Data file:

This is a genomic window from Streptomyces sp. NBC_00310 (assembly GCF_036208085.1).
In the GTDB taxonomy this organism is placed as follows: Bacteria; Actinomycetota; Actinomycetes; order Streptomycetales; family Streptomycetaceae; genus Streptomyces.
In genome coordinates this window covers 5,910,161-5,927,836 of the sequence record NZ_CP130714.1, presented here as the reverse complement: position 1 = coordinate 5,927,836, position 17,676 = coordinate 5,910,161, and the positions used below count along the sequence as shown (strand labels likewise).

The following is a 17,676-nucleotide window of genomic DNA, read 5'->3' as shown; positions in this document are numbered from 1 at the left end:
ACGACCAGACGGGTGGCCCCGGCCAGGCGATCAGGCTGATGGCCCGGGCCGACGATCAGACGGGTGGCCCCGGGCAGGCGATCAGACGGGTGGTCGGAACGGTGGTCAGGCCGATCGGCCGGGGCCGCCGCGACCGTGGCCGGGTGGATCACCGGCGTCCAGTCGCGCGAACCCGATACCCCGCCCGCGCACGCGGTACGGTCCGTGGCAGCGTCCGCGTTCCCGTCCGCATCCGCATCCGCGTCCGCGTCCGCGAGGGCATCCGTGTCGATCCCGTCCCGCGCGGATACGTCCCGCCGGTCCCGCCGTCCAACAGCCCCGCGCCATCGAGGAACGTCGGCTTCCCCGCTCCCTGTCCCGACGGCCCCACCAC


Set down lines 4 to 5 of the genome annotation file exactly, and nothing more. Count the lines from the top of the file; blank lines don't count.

The following is a 17,676-nucleotide window of genomic DNA, read 5'->3' as shown; positions in this document are numbered from 1 at the left end:
ACGACCAGACGGGTGGCCCCGGCCAGGCGATCAGGCTGATGGCCCGGGCCGACGATCAGACGGGTGGCCCCGGGCAGGCGATCAGACGGGTGGTCGGAACGGTGGTCAGGCCGATCGGCCGGGGCCGCCGCGACCGTGGCCGGGTGGATCACCGGCGTCCAGTCGCGCGAACCCGATACCCCGCCCGCGCACGCGGTACGGTCCGTGGCAGCGTCCGCGTTCCCGTCCGCATCCGCATCCGCGTCCGCGTCCGCGAGGGCATCCGTGTCGATCCCGTCCCGCGCGGATACGTCCCGCCGGTCCCGCCGTCCAACAGCCCCGCGCCATCGAGGAACGTCGGCTTCCCCGCTCCCTGTCCCGACGGCCCCACCAC